7 Australian Artists You Should Be Following (And Shopping) On Instagram
A piece of art to hang on your wall will do wonders for your mood. Art is the ideal way to bring life and personality to any space, rendering it somewhere you love spending time in. When it comes to finding the perfect piece for you, it's actually quite simple. Step one is to browse our range of exclusive prints, featuring artists such as Hannah Carrick and Claudia Miranda. Step two is to fill your Instagram feed with art.
There are more artists than ever documenting their process and promoting their work on social media—you just need to figure out who to follow. Sooner or later inspiration will strike and you'll have made an investment in a piece of art that you will love forever.
Here are seven Australian artists you should be following (and shopping) on Instagram.
The large-scale works by Sydney-based artist Hannah Carrick have grown her a cult following, on Instagram and in real life. "Since I can remember, I have wanted to paint full-time," she says. "It took me a lot of hard work and multiple side jobs to get to this point, but that's all part of the journey." The peach-tones, vibrant blues and warm neutrals in Hannah's work are the ideal way to bring warmth and zest into any space.
Follow Hannah at @hannahcarrick___.
Born in Chile, based in Sydney, Claudia Miranda makes abstract one-line portraits that are simplicity at its finest. The National Arts School graduate and mother rediscovered her love of making art while on maternity leave and is most inspired by nature. "I want to be in the right mindset to bring something beautiful into the world as we are often bombarded with negative things that are going on," she says. "I walk on the beach near my home and on the cliffs. When I have good energy, I start. I want to spread that good energy through my work."
Follow Claudia at @claudiamiranda____.
This UK-born Melbourne-based multidisciplinary artist paints bold colours and experimental shapes. "For me, painting is a form of catharsis, a personal battle of boundaries and my natural love for rigidity and clarity," she says. "It’s about pushing myself to break those things down slowly within my work. Letting go and trying new things, loosening myself, my brush strokes, my need for perfection, using different and challenging colours. I would say there’s a clear discourse in my work from past to present. Releasing myself from my rigidity so that I can be more free in my work—and ultimately, in myself, too."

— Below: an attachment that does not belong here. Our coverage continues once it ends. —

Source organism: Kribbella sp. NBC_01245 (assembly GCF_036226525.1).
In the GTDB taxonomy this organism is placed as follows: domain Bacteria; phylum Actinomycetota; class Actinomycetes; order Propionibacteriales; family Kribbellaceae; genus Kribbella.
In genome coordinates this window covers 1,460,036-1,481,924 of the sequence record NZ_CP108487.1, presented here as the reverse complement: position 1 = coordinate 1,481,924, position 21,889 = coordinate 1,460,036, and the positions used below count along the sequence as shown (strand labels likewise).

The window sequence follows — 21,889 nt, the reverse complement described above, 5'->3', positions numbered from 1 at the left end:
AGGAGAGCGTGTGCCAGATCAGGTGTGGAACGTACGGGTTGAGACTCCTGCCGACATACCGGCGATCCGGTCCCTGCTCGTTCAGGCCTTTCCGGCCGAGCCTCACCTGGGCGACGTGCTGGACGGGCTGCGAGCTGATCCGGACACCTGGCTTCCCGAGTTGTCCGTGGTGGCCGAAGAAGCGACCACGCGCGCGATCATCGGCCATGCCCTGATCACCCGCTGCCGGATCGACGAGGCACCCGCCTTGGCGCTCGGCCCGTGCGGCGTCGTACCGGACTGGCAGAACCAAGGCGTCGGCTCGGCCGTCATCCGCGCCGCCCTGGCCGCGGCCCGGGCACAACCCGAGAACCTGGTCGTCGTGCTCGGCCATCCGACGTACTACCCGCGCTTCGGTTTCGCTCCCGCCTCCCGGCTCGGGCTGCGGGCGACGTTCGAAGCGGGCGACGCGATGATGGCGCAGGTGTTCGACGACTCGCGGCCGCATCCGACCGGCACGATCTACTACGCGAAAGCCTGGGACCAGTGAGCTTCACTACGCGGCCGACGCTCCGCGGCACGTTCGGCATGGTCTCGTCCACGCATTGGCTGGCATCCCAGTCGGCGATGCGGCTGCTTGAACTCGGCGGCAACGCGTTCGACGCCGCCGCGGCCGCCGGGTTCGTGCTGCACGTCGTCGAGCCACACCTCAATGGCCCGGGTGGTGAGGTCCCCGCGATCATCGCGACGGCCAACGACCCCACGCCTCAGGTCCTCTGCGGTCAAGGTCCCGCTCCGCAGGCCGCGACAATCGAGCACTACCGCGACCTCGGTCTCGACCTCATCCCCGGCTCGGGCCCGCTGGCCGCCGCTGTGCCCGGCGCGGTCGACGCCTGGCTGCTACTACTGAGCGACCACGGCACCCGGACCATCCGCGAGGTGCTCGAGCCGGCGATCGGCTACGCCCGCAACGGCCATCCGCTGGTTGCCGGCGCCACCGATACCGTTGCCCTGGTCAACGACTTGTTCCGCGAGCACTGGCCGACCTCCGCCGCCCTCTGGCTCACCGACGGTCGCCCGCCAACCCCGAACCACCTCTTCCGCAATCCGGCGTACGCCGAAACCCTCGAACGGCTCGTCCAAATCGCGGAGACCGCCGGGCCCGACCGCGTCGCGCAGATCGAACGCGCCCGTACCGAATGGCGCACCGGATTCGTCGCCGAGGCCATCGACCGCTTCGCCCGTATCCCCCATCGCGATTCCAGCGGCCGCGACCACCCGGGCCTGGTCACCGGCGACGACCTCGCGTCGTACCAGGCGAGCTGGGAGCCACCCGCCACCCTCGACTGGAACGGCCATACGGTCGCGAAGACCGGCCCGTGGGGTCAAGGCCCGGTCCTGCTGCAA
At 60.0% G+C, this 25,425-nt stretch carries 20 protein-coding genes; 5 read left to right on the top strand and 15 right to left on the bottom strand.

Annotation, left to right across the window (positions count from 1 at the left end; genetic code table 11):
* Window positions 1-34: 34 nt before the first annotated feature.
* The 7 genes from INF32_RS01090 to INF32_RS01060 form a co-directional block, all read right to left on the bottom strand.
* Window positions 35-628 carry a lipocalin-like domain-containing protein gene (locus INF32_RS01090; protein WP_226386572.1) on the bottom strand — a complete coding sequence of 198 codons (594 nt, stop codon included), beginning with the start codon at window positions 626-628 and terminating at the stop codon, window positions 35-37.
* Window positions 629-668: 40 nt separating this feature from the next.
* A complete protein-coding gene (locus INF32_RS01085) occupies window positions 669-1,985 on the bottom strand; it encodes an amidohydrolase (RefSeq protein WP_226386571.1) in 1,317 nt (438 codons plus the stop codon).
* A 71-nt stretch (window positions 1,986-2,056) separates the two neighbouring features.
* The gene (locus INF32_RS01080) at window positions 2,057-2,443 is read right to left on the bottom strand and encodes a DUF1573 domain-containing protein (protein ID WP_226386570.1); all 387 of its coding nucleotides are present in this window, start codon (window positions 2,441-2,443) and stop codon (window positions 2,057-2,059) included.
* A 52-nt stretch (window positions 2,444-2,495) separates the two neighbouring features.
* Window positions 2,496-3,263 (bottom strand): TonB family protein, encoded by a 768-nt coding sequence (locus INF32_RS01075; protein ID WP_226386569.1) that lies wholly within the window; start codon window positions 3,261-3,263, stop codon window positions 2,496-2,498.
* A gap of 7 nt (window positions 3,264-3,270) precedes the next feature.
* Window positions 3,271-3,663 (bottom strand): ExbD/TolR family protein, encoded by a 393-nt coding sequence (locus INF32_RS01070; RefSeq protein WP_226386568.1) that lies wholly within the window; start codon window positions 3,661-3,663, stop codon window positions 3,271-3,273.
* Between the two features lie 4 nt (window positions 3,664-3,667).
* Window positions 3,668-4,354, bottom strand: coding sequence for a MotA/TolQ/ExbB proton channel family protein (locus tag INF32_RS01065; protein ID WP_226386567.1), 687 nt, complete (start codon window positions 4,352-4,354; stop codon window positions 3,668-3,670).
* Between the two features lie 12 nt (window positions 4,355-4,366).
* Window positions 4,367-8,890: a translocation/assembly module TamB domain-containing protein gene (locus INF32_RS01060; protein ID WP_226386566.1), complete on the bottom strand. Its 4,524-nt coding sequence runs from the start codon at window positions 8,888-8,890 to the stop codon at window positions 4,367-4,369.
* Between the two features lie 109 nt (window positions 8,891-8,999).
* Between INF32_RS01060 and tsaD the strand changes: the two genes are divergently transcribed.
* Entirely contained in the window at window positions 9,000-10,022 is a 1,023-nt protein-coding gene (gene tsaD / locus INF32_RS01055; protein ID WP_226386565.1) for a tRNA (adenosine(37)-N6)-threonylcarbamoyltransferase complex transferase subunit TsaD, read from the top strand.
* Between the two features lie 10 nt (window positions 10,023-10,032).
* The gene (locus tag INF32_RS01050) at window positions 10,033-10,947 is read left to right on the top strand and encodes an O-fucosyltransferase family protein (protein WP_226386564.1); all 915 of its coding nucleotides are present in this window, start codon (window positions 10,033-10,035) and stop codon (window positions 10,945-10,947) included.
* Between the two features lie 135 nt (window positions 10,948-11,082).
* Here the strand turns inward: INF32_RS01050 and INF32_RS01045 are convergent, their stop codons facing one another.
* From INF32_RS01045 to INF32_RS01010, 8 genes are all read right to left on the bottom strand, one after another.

Follow Kayleigh at @kayleigh_heydon.
Based in Newcastle, Lauren Freestone always considered art as a hobby and a way to connect with her dad—celebrated Indigenous artist Lee Freestone. She was selling her paintings to friends and family, but became more serious about it when a Sydney gallery asked to house some of her works. "I have always been a creative person," she says. "I grew up watching my dad paint and exhibit his work. My grandfather made and sold Yidaki and boomerangs at the markets so I guess it has always been a part of me."
Follow Lauren at @freestone_art.
Known as Prudence Oliveri in her personal life and professionally as Prudence Caroline, this Victoria-based artist has become known for her fluid, textural, colourful pieces. You might recognise her from her appearance on home reno show The Block—she and her husband also run a design and construction business currently based in Melbourne's Great Ocean Road.
Follow Prudence at @mynebyprudencecaroline.
"I have no real system—just a joy for experimenting, experiencing, and immersing myself in my practice," says Dina Broadhurst, who has developed a massive following with her signature fashion-inspired pop-art sensibility and mix media works. "Sometimes my work is instant, sometimes it takes months and sometimes years—a piece will keep transforming into new revised and reworked incarnations. It’s all a process, and I find it deeply meditative."
The fourth in a line of artists—her great grandma, grandma and mum all practised art as a career—Ashleigh Holmes paints large-scale abstract pieces using layered neutrals that are immediately calming to take in. "I have pictures of myself covered in paint at the age of 3 and I knew early on this was something I would pursue," she says.
Based in Melbourne, this former designer and art director creates evocative abstract paintings in warm, muted tones. "I have always been a 'doer'," she tells us. "I don't remember a time that I haven't been inspired to create something out of nothing in some way, shape or form."
Follow Caroline at @carolinewallsart.